But there is also a spiritual benefit. Finding an interstellar community could bring a meaning to our life in the cosmos. It could also unify religion with science if the extraterrestrial civilization is capable of creating artificial life or a baby universe in its laboratories.

After marrying my amazing wife, I learned that the most consequential choice in prolonging a prosperous life is who you partner with. Humanity will face this choice once it enters the interstellar dating scene. There might be many “chocolate pieces” to choose from in interstellar space.

My research team will be seeking the first of these pieces in a forthcoming expedition to the Pacific Ocean to retrieve relics of the first interstellar meteor, IM1. In a new paper that I wrote with my student, Amir Siraj, we localized the meteor site to a kilometer squared region, improving the search efficiency by a factor of a hundred relative to past data. The newly inferred localization implies that the material strength of the meteor was more than an order of magnitude tougher than all 271 solar system meteors in the CNEOS fireball catalog. In another new paper, I suggested that IM1 could be a piece from a broken Dyson sphere, a construction which requires exceptional material strength to survive gravitational deformation by its star’s gravity but could be broken by asteroid impacts.

Following my presentation, Admiral Jim Stavridis, former Supreme Allied Commander of NATO and former Dean of the Fletcher School of Law and Diplomacy — where my wife received her PhD, concluded an inspiring lecture with a quote from Napoleon Bonaparte: “A leader is a dealer in hope.

And speaking about hope, the day’s program concluded with a remarkable lecture by the artist and innovator Daan Roosegaarde about new ideas for illuminating natural environments. At the end of his presentation, Daan asked the audience in a real-time demonstration to guide his AI robot Dream Machine with content for an image of an inspiring future for humanity. An audience member raised his hand and instructed the robot to illustrate the “Swiss Matterhorn mountain at sunset with Avi Loeb and a friendly alien shaking hands.” The result is attached.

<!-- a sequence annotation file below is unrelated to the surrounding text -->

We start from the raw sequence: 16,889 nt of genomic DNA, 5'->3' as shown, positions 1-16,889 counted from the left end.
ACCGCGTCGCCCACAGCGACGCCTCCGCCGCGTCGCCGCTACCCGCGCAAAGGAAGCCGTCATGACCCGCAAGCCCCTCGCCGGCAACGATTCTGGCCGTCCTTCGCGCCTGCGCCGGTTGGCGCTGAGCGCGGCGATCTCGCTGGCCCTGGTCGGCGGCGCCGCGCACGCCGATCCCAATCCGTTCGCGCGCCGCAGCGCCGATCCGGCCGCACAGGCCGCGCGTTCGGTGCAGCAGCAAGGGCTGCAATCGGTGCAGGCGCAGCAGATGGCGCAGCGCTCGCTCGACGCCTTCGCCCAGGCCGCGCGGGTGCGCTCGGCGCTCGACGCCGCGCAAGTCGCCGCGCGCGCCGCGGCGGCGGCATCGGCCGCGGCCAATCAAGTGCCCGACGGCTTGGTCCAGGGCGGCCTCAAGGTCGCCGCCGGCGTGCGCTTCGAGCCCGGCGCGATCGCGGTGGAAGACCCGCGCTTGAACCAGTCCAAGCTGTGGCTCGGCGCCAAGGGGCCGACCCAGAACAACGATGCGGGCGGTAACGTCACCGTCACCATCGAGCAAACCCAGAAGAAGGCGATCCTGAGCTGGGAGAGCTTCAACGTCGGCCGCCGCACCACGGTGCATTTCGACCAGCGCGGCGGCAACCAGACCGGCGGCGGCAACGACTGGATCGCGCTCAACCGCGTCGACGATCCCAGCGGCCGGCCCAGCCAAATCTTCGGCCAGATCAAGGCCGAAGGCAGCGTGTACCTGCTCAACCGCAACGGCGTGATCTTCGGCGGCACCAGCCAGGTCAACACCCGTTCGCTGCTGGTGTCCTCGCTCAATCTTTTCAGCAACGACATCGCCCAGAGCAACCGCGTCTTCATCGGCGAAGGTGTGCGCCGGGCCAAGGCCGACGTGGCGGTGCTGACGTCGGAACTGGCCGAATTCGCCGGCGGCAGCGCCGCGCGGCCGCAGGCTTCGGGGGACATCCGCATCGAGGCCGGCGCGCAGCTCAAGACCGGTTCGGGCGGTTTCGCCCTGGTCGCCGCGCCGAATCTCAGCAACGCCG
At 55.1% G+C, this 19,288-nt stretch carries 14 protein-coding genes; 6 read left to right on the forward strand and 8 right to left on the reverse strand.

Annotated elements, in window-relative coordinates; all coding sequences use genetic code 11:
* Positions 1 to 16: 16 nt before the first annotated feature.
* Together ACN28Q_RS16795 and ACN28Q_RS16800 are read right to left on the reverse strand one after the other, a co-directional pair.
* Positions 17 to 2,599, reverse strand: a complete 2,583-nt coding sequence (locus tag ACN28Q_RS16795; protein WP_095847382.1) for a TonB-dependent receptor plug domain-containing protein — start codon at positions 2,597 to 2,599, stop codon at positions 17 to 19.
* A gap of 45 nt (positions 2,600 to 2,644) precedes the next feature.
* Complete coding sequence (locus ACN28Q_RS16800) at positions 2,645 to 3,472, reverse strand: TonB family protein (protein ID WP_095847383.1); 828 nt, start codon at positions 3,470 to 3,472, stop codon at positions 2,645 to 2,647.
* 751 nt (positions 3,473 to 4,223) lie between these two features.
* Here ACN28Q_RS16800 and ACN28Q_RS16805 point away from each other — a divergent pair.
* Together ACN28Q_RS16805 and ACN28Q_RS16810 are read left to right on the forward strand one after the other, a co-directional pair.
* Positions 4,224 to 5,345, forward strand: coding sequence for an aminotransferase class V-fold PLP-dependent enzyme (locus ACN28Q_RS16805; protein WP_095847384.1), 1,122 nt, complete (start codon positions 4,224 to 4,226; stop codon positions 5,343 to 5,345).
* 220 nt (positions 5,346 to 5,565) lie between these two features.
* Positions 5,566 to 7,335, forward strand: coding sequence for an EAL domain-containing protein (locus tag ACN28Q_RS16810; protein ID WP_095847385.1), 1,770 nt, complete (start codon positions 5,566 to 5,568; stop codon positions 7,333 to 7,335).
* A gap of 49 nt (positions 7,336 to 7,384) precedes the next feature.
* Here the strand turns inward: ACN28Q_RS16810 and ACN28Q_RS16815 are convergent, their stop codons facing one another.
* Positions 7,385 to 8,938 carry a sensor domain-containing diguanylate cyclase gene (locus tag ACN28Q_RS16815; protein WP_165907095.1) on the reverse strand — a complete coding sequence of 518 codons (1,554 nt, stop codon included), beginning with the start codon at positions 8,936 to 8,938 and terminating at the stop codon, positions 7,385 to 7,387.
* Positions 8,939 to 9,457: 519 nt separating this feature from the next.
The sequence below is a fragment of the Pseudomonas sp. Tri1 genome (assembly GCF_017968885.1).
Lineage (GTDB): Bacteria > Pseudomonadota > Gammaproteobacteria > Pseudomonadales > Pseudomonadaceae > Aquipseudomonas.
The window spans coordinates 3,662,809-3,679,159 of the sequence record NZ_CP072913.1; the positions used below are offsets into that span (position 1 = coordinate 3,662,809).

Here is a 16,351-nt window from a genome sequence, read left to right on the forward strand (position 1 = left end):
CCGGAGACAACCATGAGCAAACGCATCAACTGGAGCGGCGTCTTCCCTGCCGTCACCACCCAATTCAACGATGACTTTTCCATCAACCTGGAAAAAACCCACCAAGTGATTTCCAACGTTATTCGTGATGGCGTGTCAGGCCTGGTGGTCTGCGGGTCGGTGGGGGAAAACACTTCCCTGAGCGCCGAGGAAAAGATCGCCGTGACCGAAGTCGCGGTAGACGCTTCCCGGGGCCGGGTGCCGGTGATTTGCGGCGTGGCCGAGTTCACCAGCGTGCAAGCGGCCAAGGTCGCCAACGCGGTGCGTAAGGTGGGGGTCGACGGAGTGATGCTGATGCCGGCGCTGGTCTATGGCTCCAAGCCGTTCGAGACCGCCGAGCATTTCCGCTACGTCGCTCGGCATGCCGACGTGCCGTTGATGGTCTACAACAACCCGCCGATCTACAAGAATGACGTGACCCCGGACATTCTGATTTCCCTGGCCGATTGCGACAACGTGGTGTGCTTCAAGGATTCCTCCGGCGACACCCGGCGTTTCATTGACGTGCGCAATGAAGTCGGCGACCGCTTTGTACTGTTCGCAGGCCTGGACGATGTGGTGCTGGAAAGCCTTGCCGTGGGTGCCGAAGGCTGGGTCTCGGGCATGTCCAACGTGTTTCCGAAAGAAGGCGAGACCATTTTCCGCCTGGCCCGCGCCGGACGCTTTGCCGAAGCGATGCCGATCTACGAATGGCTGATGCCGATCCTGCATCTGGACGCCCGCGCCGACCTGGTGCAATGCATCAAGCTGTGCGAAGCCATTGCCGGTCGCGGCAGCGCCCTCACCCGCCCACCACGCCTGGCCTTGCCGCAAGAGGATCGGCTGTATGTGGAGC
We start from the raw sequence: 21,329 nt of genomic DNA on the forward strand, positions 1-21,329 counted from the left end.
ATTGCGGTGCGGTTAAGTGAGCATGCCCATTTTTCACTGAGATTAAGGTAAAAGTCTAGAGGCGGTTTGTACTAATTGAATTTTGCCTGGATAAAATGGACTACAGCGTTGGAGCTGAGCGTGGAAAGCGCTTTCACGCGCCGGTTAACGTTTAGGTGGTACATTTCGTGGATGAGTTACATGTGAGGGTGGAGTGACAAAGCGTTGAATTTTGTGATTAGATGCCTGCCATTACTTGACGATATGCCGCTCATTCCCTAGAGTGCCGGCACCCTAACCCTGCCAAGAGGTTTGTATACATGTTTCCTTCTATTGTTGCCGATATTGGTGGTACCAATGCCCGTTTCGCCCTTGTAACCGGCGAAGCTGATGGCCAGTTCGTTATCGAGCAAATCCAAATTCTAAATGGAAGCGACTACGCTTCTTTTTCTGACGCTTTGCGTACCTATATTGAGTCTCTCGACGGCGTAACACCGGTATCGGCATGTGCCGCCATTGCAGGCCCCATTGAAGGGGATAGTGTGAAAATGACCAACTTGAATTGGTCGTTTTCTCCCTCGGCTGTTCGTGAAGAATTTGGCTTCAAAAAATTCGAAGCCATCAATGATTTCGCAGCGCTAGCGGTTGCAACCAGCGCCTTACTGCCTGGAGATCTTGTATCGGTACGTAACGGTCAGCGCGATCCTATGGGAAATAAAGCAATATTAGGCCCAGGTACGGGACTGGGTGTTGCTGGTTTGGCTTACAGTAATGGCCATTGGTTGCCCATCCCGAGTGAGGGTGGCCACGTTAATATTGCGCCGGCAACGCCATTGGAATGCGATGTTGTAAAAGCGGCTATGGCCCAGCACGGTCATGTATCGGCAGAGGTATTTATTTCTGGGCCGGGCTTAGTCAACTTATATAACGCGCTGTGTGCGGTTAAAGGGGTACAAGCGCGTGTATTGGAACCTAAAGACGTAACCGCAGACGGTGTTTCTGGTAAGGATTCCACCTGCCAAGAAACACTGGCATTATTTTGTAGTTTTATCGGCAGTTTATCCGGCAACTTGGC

Here’s hoping for a handshake of this nature in my next visit to Switzerland. It holds the promise of adding brilliant minds from another world to the terrestrial membership of World.Minds.


Avi Loeb is the head of the Galileo Project, founding director of Harvard University’s — Black Hole Initiative, director of the Institute for Theory and Computation at the Harvard-Smithsonian Center for Astrophysics, and the former chair of the astronomy department at Harvard University (2011–2020). He chairs the advisory board for the Breakthrough Starshot project, and is a former member of the President’s Council of Advisors on Science and Technology and a former chair of the Board on Physics and Astronomy of the National Academies. He is the bestselling author of “Extraterrestrial: The First Sign of Intelligent Life Beyond Earth” and a co-author of the textbook “Life in the Cosmos”, both published in 2021. His new book, titled “Interstellar”, is scheduled for publication in August 2023.



Avi Loeb

Avi Loeb is the Baird Professor of Science and Institute director at Harvard University and the bestselling author of “Extraterrestrial” and "Interstellar".